Missouri’s geography is highly varied. The northern part of the state lies in dissected till plains while the southern part lies in the Ozark Mountains (a dissected plateau), with the Missouri River dividing the two. The state lies at the intersection of the three greatest rivers of North America, with the confluence of the Mississippi and Missouri Rivers near St. Louis,[9] and the confluence of the Ohio River with the Mississippi north of the Bootheel. The starting points of the Pony Express and Oregon Trail were both in Missouri.[10] The mean center of United States population as of the 2010 Census is at the town of Plato in Texas County.[11]

Mississippi General Information

Mississippi

Abbreviation: MS

Population: 2,991,289

Land Area: 46,907
(sq. mi.)

 

Mississippi Listeni/ˌmɪsɨˈsɪpi/ is a U.S. state located in the Southern United States. Jackson is the state capital and largest city with 175,437 people in 2012 up 1.1% from the 2010 U.S. Census with 173,514.[6] The name of the state derives from the Mississippi River, which flows along its western boundary, whose name comes from the Ojibwe word misi-ziibi (“Great River”). Mississippi is the 32nd most extensive and the 31st most populous of the 50 United States. The state is heavily forested outside of the Mississippi Delta area, which was cleared for cotton cultivation in the 19th century. Today, its catfish aquaculture farms produce the majority of farm-raised catfish consumed in the United States.[7] The state symbol is the Magnolia grandiflora tree.

Louisiana General Information

Louisiana

Abbreviation: LA

Population: 4,625,490

Land Area: 43,562
(sq. mi.)

 

Louisiana (Listeni/lˌziˈænə/ or Listeni/ˌlziˈænə/; French: État de Louisiane, [lwizjan] ( ); Louisiana Creole: Léta de la Lwizyàn) is a state located in the southern region of the United States. Louisiana is the 31st most extensive and the 25th most populous of the 50 United States. Its capital is Baton Rouge and largest city is New Orleans. Louisiana is the only state in the U.S. with political subdivisions termed parishes, which are local governments equivalent to counties. The largest parish by population is East Baton Rouge Parish, and the largest by land area is Cameron Parish. The two “Deltas” are located in Monroe, the parish seat of Ouachita Parish, Shreveport, the parish seat of Caddo Parish, and Alexandria, the parish seat of Rapides Parish, for the small Delta, and Monroe, Lake Charles, and New Orleans for the large Delta. They are referred to as Deltas because they form a perfect triangle shape when the points are lined up.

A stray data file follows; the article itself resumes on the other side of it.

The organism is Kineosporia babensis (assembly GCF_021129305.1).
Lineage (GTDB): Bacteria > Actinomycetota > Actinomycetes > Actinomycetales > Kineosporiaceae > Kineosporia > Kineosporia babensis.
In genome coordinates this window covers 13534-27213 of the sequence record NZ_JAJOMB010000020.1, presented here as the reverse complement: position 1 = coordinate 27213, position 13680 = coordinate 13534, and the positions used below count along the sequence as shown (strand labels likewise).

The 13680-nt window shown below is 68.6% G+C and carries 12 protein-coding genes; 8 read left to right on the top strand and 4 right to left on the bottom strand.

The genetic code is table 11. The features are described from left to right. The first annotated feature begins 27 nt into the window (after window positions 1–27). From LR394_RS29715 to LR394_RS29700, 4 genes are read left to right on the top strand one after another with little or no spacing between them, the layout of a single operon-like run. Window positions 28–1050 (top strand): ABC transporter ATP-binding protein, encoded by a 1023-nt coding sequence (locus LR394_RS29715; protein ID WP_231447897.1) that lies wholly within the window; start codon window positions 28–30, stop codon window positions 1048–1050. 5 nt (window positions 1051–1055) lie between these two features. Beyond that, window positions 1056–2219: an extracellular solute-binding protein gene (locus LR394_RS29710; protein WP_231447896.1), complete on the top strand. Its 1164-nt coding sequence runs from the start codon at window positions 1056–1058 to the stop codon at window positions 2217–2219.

Much of the state’s lands were formed from sediment washed down the Mississippi River, leaving enormous deltas and vast areas of coastal marsh and swamp.[7] These contain a rich southern biota; typical examples include birds such as ibis and egrets. There are also many species of tree frogs, and fish such as sturgeon and paddlefish. In more elevated areas, fire is a natural process in the landscape, and has produced extensive areas of longleaf pine forest and wet savannas. These support an exceptionally large number of plant species, including many species of orchids and carnivorous plants.[7]

Some Louisiana urban environments have a multicultural, multilingual heritage, being so strongly influenced by a mixture of 18th-century French, Spanish, Native American, and African cultures that they are considered to be somewhat exceptional in the US. Before the American purchase of the territory, the current Louisiana State had been both a Spanish and French colony. In addition, the pattern of development included importing numerous African slaves in the 18th century with many from the same region of West Africa, thus concentrating their culture. In the post-Civil War environment, Anglo-Americans increased the pressure for Anglicization, and in 1915, English was made the only official language of the state.[8] It has more Native American tribes than any other southern state, including four that are federally recognized, ten that are state recognized, and four that have not yet received recognition.[9]